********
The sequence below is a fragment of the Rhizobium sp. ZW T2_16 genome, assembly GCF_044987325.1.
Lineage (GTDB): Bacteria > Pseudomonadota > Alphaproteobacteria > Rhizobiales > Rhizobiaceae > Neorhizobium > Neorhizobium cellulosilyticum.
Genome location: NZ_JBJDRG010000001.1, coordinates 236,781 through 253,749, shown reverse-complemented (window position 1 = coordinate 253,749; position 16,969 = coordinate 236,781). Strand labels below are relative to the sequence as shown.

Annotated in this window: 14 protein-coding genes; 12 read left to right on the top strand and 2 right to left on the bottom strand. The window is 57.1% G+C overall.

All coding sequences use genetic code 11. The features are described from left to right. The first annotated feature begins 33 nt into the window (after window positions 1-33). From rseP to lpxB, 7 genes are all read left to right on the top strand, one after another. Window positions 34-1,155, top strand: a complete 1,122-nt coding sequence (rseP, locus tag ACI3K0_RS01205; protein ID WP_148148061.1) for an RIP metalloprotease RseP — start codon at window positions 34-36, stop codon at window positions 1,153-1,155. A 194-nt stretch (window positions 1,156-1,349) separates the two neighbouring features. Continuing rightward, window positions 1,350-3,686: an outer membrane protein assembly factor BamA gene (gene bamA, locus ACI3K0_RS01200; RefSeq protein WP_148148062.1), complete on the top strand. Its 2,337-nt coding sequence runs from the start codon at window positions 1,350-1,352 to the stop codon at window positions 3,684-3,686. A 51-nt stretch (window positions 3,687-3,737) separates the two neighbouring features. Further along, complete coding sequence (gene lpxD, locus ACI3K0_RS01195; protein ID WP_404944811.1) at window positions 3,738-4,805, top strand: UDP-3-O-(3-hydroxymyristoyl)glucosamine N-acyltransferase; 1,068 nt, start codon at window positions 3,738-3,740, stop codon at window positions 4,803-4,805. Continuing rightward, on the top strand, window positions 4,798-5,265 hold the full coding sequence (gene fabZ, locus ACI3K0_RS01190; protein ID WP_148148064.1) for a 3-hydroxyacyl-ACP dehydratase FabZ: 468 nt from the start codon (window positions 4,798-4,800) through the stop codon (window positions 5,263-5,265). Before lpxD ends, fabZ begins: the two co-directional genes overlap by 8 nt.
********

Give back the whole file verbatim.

The sequence below is a fragment of the Rhizobium sp. ZW T2_16 genome, assembly GCF_044987325.1.
Lineage (GTDB): Bacteria > Pseudomonadota > Alphaproteobacteria > Rhizobiales > Rhizobiaceae > Neorhizobium > Neorhizobium cellulosilyticum.
Genome location: NZ_JBJDRG010000001.1, coordinates 236,781 through 253,749, shown reverse-complemented (window position 1 = coordinate 253,749; position 16,969 = coordinate 236,781). Strand labels below are relative to the sequence as shown.

Annotated in this window: 14 protein-coding genes; 12 read left to right on the top strand and 2 right to left on the bottom strand. The window is 57.1% G+C overall.

All coding sequences use genetic code 11. The features are described from left to right. The first annotated feature begins 33 nt into the window (after window positions 1-33). From rseP to lpxB, 7 genes are all read left to right on the top strand, one after another. Window positions 34-1,155, top strand: a complete 1,122-nt coding sequence (rseP, locus tag ACI3K0_RS01205; protein ID WP_148148061.1) for an RIP metalloprotease RseP — start codon at window positions 34-36, stop codon at window positions 1,153-1,155. A 194-nt stretch (window positions 1,156-1,349) separates the two neighbouring features. Continuing rightward, window positions 1,350-3,686: an outer membrane protein assembly factor BamA gene (gene bamA, locus ACI3K0_RS01200; RefSeq protein WP_148148062.1), complete on the top strand. Its 2,337-nt coding sequence runs from the start codon at window positions 1,350-1,352 to the stop codon at window positions 3,684-3,686. A 51-nt stretch (window positions 3,687-3,737) separates the two neighbouring features. Further along, complete coding sequence (gene lpxD, locus ACI3K0_RS01195; protein ID WP_404944811.1) at window positions 3,738-4,805, top strand: UDP-3-O-(3-hydroxymyristoyl)glucosamine N-acyltransferase; 1,068 nt, start codon at window positions 3,738-3,740, stop codon at window positions 4,803-4,805. Continuing rightward, on the top strand, window positions 4,798-5,265 hold the full coding sequence (gene fabZ, locus ACI3K0_RS01190; protein ID WP_148148064.1) for a 3-hydroxyacyl-ACP dehydratase FabZ: 468 nt from the start codon (window positions 4,798-4,800) through the stop codon (window positions 5,263-5,265). Before lpxD ends, fabZ begins: the two co-directional genes overlap by 8 nt.